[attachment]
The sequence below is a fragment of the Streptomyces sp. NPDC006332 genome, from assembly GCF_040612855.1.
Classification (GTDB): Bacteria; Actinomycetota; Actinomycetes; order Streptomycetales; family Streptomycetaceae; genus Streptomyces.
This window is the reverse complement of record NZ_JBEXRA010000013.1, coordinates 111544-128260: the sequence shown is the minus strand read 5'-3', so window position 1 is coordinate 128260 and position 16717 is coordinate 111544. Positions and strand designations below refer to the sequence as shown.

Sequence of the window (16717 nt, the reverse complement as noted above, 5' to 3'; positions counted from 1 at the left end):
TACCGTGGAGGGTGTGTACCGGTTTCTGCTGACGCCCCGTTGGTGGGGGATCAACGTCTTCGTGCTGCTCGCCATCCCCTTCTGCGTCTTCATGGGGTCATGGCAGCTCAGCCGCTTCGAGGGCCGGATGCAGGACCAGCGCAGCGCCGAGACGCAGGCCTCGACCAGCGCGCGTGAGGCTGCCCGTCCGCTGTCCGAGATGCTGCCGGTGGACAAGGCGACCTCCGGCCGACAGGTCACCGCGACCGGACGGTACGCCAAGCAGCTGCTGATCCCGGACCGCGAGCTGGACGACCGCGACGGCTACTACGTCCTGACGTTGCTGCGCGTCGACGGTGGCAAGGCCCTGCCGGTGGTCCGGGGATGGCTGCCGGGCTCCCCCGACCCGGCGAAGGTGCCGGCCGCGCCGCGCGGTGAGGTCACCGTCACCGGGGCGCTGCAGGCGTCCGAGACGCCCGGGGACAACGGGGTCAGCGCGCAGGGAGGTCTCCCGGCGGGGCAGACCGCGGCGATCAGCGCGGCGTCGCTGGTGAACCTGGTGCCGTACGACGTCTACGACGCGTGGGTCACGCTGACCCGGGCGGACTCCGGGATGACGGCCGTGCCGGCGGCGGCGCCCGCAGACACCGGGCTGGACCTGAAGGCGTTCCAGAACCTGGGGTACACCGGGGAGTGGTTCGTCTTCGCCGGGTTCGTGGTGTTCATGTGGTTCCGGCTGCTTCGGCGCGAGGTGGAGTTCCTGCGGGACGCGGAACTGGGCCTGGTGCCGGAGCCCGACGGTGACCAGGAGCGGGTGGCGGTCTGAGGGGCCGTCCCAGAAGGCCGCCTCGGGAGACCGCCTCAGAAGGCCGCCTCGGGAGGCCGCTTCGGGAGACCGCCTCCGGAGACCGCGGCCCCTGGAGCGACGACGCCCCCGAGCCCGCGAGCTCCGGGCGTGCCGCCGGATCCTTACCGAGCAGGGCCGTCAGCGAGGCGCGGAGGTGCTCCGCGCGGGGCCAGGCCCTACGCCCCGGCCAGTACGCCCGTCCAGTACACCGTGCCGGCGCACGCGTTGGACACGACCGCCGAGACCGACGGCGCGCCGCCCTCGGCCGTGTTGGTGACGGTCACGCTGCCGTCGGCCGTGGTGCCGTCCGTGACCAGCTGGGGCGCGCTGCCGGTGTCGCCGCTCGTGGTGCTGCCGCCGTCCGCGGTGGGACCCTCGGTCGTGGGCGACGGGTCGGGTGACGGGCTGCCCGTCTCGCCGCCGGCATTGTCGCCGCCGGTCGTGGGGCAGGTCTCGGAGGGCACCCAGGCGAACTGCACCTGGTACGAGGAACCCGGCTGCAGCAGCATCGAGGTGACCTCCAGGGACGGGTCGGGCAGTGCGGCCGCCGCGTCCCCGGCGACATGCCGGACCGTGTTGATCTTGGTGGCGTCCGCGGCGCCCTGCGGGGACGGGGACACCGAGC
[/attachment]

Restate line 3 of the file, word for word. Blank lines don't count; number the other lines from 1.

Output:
This window is the reverse complement of record NZ_JBEXRA010000013.1, coordinates 111544-128260: the sequence shown is the minus strand read 5'-3', so window position 1 is coordinate 128260 and position 16717 is coordinate 111544. Positions and strand designations below refer to the sequence as shown.